Figure l. illustrates an alternating current circuit which includes a typical commercial public utility alternating current power source (1) and a first load (2) coupled to a transformer (4). The transformer is interposed between the alternating current power source and the loads. The primary winding (5) is wound upon a magnetically permeable soft iron core and connected to the power source. Current flow through the primary winding produces a magnetic flux in the direction indicated by the directional arrows for half the AC cycle. The secondary winding (6) is connected to the first load (2) and is wound upon the same core in the same direction as the primary winding (5). The secondary winding (6) produces magnetic flux in the core in the same first direction at the same moment in time indicated by the arrows. The third or return winding (7) is wound on the core in the opposite direction from the primary and secondary windings, as illustrated in Figure 1, and is connected to a secondary load (3).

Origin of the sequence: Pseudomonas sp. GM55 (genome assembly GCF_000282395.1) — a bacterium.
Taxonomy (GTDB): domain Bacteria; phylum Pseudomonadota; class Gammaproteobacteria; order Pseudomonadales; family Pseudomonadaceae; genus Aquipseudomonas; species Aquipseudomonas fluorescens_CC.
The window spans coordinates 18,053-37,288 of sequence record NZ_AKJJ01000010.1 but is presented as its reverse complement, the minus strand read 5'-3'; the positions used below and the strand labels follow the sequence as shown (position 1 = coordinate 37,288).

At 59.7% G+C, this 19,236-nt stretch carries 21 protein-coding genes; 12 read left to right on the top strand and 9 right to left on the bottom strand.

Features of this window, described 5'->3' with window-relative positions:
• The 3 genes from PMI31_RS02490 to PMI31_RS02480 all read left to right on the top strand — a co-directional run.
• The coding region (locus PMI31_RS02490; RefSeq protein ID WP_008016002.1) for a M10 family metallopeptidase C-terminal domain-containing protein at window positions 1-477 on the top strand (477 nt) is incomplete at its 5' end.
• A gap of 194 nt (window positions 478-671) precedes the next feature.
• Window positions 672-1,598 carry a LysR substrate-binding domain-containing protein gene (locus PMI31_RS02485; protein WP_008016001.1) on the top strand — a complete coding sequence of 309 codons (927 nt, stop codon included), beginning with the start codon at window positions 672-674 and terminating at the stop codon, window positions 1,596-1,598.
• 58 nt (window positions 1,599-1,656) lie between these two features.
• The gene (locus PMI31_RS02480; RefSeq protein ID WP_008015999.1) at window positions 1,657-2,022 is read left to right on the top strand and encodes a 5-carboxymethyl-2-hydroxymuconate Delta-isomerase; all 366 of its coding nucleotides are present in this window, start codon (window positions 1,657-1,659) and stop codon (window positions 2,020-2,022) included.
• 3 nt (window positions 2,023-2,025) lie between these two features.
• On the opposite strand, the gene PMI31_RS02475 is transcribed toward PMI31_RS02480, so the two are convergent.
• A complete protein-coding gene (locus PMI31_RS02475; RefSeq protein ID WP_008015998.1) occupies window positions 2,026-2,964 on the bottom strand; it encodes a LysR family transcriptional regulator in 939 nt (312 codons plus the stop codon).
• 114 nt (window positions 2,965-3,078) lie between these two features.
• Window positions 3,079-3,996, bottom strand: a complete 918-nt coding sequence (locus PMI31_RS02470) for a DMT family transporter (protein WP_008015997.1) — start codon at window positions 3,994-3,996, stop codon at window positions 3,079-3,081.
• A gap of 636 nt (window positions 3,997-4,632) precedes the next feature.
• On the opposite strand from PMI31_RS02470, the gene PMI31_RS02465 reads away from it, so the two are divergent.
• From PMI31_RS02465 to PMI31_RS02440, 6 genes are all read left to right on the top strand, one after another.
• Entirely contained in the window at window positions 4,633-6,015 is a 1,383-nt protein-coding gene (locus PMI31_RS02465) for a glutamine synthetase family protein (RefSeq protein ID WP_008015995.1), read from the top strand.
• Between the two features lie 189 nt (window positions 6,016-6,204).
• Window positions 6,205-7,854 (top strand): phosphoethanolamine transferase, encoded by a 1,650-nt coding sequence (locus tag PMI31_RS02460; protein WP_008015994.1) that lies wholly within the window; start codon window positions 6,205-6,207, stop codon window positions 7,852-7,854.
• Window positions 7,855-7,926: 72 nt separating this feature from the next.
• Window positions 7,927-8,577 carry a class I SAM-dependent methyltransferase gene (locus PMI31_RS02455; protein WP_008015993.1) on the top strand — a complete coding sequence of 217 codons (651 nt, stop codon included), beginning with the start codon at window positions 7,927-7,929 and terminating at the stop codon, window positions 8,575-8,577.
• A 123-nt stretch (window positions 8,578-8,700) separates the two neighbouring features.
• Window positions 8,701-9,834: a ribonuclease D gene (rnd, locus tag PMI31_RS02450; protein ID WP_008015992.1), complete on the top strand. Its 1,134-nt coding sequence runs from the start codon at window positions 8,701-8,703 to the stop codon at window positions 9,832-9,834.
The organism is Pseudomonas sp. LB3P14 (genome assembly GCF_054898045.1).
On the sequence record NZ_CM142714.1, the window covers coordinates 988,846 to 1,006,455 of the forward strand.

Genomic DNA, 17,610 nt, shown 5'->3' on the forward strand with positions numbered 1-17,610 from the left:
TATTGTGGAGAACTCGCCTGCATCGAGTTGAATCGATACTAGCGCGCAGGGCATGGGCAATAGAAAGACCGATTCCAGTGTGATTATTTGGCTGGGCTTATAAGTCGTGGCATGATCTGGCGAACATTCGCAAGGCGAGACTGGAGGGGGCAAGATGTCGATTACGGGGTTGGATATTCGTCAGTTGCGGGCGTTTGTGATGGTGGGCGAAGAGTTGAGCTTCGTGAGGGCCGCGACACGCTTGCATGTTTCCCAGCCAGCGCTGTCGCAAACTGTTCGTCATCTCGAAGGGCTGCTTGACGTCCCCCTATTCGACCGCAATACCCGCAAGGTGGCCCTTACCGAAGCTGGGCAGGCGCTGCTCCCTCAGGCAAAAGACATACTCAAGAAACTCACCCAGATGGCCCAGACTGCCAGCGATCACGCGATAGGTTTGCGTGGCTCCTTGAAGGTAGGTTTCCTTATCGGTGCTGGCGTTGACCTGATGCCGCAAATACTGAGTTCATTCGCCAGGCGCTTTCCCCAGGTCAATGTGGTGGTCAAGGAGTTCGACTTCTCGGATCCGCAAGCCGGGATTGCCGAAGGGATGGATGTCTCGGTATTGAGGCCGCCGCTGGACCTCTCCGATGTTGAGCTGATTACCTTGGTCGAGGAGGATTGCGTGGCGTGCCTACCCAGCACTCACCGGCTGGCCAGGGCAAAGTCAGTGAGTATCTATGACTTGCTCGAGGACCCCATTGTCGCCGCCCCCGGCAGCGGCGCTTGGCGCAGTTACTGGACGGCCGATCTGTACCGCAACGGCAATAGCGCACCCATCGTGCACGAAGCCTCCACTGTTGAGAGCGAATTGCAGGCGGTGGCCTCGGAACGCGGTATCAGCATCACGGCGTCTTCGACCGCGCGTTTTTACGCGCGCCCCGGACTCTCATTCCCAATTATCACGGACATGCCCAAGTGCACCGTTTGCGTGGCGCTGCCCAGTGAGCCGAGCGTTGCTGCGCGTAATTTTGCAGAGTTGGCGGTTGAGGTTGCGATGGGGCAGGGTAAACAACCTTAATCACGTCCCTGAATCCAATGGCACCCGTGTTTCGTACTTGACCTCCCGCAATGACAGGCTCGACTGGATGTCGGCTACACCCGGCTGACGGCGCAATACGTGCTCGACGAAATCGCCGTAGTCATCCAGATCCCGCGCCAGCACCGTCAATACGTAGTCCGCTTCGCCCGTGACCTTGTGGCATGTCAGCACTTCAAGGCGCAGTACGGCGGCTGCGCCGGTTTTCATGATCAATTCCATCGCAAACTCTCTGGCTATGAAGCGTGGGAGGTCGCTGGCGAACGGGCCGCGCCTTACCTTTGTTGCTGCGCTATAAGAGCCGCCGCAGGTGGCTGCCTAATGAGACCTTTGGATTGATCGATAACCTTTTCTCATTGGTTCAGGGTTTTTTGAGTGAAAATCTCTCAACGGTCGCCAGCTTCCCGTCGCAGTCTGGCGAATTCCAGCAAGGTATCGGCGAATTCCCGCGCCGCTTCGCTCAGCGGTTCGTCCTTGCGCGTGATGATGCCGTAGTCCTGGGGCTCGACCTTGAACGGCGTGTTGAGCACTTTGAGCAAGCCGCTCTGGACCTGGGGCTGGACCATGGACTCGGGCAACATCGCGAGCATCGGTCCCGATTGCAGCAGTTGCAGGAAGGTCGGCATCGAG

The third winding is wound on the same core as the first two windings (5 and 6) to produce magnetic flux opposite to that of the primary and secondary windings. Figure 2 illustrates alternative schemes for the windings on a magnetically permeable soft iron core. The direction of magnetic flux produced by the third winding (7) is indicated by the arrows.
Thus, an electric power conservation circuit has been constructed in which the magnetic fields of these windings are equal in absolute magnitude, i.e., the product of current times number of turns in each winding is equal in absolute magnitude. The sum of the magnetic fields of the primary and return windings is equal to the total magnetic field of the transformer.